PSU lecturer joins NASA surveying air quality in Thailand, hoping to reduce air pollution exposure

On 16-26 March 2024, at U-Tapao International Airport in Rayong province, the National Astronomical Research Institute of Thailand (NARIT), under the Ministry of Higher Education, Science, Research, and Innovation (MHESI), collaborated with NASA to study air pollution issues in Thailand as part of the Airborne and Satellite Investigation of Asian Air Quality (ASIA-AQ) project. The aim was to collect air samples above Thai airspace, understand the origins of PM 2.5 dust particles, and formulate long-term solutions for Thailand. In this mission, PSU had a privilege to have Dr. Chomsri Choochuay from the Faculty of Environmental Management participate in this mission.

Dr. Chomsri stated that 10 years ago, NASA attempted to collect air quality samples in Thailand, but the mission failed. This time, GISDA and NARIT are the key roles in Thailand. With a keen interest in solving air pollution issues, she has been involved in many related projects before she had the opportunity to participate in the ASIA-AQ project. Currently, researchers can only collect fundamental samples through satellite imagery. However, the missing knowledge lies in the middle layer of the atmosphere. Hence, it was a great opportunity for NASA to bring a DC-8 aircraft, the largest flying laboratory in the world, to operate flights above Thai airspace from U-Tapao International Airport to Chiang Mai, providing information on various chemical compounds in the air. Additionally, the G-III aircraft will be mapping air pollution maps covering the entire Bangkok metropolitan area.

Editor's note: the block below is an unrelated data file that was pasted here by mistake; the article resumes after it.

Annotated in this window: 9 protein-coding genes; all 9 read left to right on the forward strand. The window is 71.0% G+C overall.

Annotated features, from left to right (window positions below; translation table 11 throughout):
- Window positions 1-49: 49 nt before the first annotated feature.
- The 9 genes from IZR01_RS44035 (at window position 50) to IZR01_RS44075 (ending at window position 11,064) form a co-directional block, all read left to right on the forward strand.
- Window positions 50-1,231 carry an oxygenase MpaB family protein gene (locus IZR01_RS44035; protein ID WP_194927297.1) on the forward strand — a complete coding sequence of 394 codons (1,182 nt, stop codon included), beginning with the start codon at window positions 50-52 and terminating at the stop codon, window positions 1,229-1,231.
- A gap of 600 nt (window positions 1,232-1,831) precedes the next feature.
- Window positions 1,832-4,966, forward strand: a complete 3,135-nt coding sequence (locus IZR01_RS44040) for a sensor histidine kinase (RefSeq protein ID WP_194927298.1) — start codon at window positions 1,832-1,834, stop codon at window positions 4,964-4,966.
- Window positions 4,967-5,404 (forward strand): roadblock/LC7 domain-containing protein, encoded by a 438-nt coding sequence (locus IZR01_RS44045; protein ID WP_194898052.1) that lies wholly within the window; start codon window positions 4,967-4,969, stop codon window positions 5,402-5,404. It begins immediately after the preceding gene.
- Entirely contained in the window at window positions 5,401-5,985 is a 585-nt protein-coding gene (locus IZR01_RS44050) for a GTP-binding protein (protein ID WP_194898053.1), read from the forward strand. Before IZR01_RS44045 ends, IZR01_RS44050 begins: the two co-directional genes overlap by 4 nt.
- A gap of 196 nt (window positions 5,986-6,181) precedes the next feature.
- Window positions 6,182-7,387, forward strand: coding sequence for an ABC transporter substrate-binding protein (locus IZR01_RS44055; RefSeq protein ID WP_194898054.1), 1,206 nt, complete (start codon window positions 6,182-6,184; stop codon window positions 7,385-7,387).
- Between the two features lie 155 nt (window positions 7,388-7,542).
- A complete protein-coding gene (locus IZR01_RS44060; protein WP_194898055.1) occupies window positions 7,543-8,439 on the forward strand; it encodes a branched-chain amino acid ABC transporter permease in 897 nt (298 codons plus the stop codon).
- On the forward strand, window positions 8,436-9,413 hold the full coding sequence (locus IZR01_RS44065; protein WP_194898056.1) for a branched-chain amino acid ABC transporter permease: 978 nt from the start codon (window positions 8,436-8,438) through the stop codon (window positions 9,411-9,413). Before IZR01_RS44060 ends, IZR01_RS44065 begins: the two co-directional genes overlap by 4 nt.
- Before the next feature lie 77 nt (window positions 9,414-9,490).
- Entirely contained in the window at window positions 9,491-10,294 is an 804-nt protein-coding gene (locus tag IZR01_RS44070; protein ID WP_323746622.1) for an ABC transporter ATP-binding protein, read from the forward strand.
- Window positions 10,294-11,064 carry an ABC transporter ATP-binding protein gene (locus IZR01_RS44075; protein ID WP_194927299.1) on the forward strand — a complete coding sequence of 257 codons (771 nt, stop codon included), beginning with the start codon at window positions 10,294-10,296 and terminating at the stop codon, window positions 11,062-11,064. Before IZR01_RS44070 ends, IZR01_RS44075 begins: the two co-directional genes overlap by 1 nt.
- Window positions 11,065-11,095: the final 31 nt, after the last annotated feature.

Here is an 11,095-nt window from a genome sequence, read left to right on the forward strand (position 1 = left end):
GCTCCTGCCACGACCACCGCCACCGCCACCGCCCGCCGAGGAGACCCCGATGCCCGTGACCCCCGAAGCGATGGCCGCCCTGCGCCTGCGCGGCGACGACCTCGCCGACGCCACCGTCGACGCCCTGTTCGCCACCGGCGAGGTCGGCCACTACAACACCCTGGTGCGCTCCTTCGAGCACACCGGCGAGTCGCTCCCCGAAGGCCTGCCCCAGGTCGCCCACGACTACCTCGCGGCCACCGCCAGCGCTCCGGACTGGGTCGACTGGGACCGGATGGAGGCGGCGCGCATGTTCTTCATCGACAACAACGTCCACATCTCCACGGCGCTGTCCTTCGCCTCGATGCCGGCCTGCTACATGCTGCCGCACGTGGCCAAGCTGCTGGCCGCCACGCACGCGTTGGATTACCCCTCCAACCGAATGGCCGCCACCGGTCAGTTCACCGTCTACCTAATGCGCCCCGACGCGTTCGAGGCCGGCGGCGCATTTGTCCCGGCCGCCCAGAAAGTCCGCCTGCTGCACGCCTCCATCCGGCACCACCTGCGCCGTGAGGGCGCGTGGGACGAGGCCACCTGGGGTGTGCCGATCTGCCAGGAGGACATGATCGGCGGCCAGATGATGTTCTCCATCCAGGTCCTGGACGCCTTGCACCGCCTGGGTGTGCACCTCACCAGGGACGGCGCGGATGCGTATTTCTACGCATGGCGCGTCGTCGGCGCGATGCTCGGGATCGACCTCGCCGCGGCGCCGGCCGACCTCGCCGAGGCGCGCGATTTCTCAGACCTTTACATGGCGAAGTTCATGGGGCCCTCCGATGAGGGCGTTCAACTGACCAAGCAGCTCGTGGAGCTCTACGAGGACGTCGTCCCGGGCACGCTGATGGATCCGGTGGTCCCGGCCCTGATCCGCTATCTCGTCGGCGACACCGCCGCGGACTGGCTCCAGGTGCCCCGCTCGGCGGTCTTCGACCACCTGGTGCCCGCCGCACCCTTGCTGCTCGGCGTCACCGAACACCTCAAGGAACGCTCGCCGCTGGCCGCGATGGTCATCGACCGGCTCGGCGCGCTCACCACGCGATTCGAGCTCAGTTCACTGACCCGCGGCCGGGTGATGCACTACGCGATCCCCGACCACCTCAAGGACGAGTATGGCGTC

Dr. Chomsri added that currently we have only basic level and satellite surveys. Therefore, when we add on airborne surveys, it will fill a missing gap and enhance the accuracy of air pollution prediction models that benefit the implications for policy-making. If there is a likelihood of increased air pollution in the next few days, we will proactively manage how to mitigate or prevent exposure and future health issues resulting from air pollution.

"Overall, the air quality in Thailand ranges from moderate to poor, varying at different times. Especially now, it clearly shows that the air quality in Thailand is relatively worse compared to over a decade ago, as indicated by global air quality rankings. Particularly, Bangkok and Chiang Mai rank consistently at the top. This means our air quality is truly poor. The role of significant factors, such as our behavior and lifestyle, including vehicle emissions and open burning in urban and agricultural areas, is undeniable. Another issue we cannot overlook is cross-border pollution."

Dr. Chomsri concluded that on behalf of PSU, the participation in NASA's ASIA-AQ project earned national and international cooperation, encountered brilliant researchers around the world who came with NASA, leading to more potential future collaborations on joint research within Thailand and abroad. Hence, PSU will play a part in environmental management, especially regarding air pollution, despite the southern region not facing air pollution issues as severely as the northern or central regions. Nonetheless, it is considered a great privilege to have the opportunity to contribute to this project.